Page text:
According to new research conducted by The Lyda Hill Foundation and Geena Davis’s Institute, improving media depictions of females in STEM – Science, Technology, Engineering and Math – will encourage more women into these fields.
The study entitled “Portray Her: Representations of Women STEM Characters in Media” is the most comprehensive analysis of STEM characters in entertainment media to date. It found that 62.9% of STEM characters were played by white men, outnumbering women nearly two-to-one; a statistic that hasn’t changed in a decade.
However the study also unearthed some positive findings; it revealed that women were just as likely as men to be portrayed as STEM leaders (50.5% and 50%, respectively) and that women STEM characters were portrayed as just as strong and intelligent as their male counterparts.
As part of this study, a survey to ascertain girls’ and women’s perceptions of STEM was also conducted. The survey results are as follows:
- Nearly 82.7% of the study participants said it was important to see women STEM characters in film and TV.
- The vast majority of female participants who said they would consider a STEM profession said that popular STEM characters in entertainment media inspire them to pursue study or a career in STEM.
- The study also revealed that females are more likely to go into STEM if they personally know someone in STEM, have a role model in these industries, or have a supportive network of people encouraging them to pursue their STEM interests.
A 2017 UNESCO publication shows that just 35% of higher education students studying STEM subjects are women, that 3% of ICT graduates worldwide are women, and in the UK, just 19% of girls participate in advanced STEM studies by the age of 18.
“This [Portray Her: Representations of Women STEM Characters in Media] groundbreaking study demonstrates that if women and girls don’t see themselves on screen as STEM professionals, they’re less likely to pursue those career paths. However, the study also shows when entertainment media includes female characters in STEM, it can be highly positive,” said Geena Davis, Academy Award-winning actor and founder of the Institute.
These findings echo the findings of another study called “The Scully Effect“, which focussed on women’s perceptions of a female STEM character, specifically that of medical doctor-turned-paranormal detective Dr. Dana Scully played by actress Gillian Anderson in the hit science fiction TV series The X-Files. Scully was one of the first multifaceted female characters in the STEM field to be portrayed in entertainment media.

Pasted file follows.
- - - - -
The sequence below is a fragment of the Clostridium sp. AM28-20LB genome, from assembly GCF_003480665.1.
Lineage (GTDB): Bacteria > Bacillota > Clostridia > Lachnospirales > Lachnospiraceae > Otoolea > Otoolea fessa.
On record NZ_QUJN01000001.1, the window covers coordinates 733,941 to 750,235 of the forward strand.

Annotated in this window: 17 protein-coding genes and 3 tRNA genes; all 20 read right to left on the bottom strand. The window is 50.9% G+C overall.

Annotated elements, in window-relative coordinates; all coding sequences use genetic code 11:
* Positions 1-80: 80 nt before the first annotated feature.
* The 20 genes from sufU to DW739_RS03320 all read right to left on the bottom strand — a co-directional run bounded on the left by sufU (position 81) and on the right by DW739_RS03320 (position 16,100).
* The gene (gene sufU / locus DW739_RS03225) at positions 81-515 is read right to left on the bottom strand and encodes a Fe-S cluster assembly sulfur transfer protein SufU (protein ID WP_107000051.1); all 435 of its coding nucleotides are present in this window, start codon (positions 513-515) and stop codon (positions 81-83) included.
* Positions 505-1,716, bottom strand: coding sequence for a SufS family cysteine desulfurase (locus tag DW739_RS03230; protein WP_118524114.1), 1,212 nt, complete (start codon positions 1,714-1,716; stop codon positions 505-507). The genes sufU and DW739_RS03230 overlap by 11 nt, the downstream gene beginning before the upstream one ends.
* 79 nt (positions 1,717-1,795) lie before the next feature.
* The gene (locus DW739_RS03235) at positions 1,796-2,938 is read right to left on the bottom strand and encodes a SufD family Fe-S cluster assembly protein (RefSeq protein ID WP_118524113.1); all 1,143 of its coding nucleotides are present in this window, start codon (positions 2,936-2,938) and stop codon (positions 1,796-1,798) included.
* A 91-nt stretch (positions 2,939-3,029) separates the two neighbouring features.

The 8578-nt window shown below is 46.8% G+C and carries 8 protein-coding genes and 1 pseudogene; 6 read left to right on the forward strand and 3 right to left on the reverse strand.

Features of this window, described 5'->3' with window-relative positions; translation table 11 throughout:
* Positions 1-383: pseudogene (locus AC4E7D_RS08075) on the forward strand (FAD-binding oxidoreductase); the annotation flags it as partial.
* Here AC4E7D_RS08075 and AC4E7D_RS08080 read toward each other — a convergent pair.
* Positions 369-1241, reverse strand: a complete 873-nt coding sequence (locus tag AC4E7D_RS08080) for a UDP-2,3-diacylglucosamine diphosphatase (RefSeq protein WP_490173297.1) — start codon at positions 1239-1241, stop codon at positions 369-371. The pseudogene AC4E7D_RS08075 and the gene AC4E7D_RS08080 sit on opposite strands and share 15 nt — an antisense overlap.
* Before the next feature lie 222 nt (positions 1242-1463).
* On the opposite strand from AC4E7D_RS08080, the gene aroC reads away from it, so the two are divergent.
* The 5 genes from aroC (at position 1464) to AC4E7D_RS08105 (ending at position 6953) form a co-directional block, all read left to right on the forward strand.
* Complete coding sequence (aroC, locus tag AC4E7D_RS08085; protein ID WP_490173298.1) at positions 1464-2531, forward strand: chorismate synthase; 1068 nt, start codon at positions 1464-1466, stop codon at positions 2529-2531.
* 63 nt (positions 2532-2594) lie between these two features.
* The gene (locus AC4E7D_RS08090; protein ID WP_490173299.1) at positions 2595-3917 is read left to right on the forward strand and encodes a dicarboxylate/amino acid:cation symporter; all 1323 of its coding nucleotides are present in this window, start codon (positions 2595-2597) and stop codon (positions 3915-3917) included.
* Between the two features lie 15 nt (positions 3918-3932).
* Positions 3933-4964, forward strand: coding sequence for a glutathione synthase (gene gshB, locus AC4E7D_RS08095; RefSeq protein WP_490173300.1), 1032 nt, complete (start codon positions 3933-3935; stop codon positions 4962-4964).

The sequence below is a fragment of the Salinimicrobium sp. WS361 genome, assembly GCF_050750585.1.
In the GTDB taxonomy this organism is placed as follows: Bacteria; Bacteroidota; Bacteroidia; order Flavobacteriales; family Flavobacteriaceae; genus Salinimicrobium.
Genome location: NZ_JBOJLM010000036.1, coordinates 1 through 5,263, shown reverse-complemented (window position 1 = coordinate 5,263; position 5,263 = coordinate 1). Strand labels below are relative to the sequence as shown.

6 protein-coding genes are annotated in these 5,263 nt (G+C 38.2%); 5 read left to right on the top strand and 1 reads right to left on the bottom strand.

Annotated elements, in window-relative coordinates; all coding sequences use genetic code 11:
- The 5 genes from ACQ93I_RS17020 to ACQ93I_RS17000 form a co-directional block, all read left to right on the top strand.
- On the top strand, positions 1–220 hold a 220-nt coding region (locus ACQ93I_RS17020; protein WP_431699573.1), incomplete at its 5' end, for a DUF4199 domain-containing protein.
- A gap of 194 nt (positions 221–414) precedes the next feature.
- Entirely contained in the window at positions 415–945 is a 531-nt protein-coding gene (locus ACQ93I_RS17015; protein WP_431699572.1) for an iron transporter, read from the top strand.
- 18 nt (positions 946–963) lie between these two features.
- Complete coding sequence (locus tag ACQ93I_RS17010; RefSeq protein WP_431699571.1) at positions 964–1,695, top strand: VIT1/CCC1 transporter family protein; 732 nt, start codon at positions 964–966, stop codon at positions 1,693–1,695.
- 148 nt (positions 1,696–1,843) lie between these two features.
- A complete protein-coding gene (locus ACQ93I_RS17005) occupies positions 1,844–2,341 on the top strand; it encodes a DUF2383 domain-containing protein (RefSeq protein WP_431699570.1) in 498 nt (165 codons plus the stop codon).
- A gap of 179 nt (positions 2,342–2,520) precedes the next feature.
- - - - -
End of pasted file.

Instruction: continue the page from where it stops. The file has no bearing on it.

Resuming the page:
The research, conducted by 21st Century Fox, Geena Davis Institute on Gender in Media, and J. Walter Thompson Intelligence, found that nearly two-thirds (63%) of the women in the survey sample that work in STEM say Dana Scully served as their role model, confirming the Institute’s premise that entertainment media is influential in shaping the life choices of viewers.
“There are plenty of stories to be told of women on the front lines of scientific breakthroughs and innovation, but their stories are seldomly brought to the forefront of popular culture,” said Lyda Hill, founder of the Lyda Hill Foundation. “We are at a pivotal time to change the ways girls and women think about themselves and their abilities to pursue careers in STEM. If we support a woman in STEM, then she can change the world.”
To encourage more diversity in STEM, researchers recommend improving media depictions of STEM characters so that both gender and race are considered, particularly at the time of writing the script or screenplay, or during the casting process.
Research findings from a 2017 study on the influence of gender stereotypes on children’s notions of intelligence, girls as young as six believe that brilliance is a male trait, so combatting stereotypes and misperceptions about STEM being a pursuit for males only or that females have lower aptitudes for STEM will also help.
Not only do we need to break down the ‘science is male’ stereotype, but now we need to break down a ‘brilliance is male’ stereotype, too.” – Sarah Eddy from Florida International University tells The Atlantic.
Cultivating girls’ interest in STEM subjects from an early age may serve to encourage them to pursue career paths in these fields.
As the Institute’s motto states, “If she can see it, she can be it.” Rather than tell girls and women that anything is possible, it’s much better if we showed them.
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Title image of Gillian Anderson most known for her role as Dr. Dana Scully in X-Files speaking at the 2013 San Diego Comic Con International, for “The X-Files” 20th Anniversary panel, at the San Diego Convention Center in California. Photo credit Gage Skidmore / Flickr.